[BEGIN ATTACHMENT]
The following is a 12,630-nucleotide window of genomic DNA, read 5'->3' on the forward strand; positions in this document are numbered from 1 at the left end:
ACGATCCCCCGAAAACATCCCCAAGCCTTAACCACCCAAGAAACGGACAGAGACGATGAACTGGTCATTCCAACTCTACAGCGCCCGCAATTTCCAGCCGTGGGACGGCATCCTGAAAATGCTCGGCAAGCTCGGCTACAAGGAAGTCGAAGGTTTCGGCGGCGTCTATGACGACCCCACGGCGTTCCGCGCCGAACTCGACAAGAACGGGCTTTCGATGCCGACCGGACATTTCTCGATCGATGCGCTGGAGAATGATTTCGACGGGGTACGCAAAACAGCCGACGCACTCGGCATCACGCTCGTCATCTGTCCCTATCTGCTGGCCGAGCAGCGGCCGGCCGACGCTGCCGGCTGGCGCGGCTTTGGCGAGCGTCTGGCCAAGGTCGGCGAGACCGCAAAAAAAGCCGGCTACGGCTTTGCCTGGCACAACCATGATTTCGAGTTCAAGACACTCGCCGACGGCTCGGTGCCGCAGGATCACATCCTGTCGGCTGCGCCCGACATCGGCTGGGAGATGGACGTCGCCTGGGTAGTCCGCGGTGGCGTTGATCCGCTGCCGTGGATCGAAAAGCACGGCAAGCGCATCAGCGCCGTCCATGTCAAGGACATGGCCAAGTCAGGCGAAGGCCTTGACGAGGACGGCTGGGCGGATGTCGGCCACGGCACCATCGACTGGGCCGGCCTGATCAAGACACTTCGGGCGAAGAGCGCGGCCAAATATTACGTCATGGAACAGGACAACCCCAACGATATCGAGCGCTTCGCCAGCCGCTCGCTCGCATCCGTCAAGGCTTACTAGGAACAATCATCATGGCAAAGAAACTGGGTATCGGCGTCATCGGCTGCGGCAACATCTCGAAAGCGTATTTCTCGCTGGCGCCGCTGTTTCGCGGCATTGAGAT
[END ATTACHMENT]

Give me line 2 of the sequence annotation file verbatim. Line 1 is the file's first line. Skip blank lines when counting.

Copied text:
ACGATCCCCCGAAAACATCCCCAAGCCTTAACCACCCAAGAAACGGACAGAGACGATGAACTGGTCATTCCAACTCTACAGCGCCCGCAATTTCCAGCCGTGGGACGGCATCCTGAAAATGCTCGGCAAGCTCGGCTACAAGGAAGTCGAAGGTTTCGGCGGCGTCTATGACGACCCCACGGCGTTCCGCGCCGAACTCGACAAGAACGGGCTTTCGATGCCGACCGGACATTTCTCGATCGATGCGCTGGAGAATGATTTCGACGGGGTACGCAAAACAGCCGACGCACTCGGCATCACGCTCGTCATCTGTCCCTATCTGCTGGCCGAGCAGCGGCCGGCCGACGCTGCCGGCTGGCGCGGCTTTGGCGAGCGTCTGGCCAAGGTCGGCGAGACCGCAAAAAAAGCCGGCTACGGCTTTGCCTGGCACAACCATGATTTCGAGTTCAAGACACTCGCCGACGGCTCGGTGCCGCAGGATCACATCCTGTCGGCTGCGCCCGACATCGGCTGGGAGATGGACGTCGCCTGGGTAGTCCGCGGTGGCGTTGATCCGCTGCCGTGGATCGAAAAGCACGGCAAGCGCATCAGCGCCGTCCATGTCAAGGACATGGCCAAGTCAGGCGAAGGCCTTGACGAGGACGGCTGGGCGGATGTCGGCCACGGCACCATCGACTGGGCCGGCCTGATCAAGACACTTCGGGCGAAGAGCGCGGCCAAATATTACGTCATGGAACAGGACAACCCCAACGATATCGAGCGCTTCGCCAGCCGCTCGCTCGCATCCGTCAAGGCTTACTAGGAACAATCATCATGGCAAAGAAACTGGGTATCGGCGTCATCGGCTGCGGCAACATCTCGAAAGCGTATTTCTCGCTGGCGCCGCTGTTTCGCGGCATTGAGAT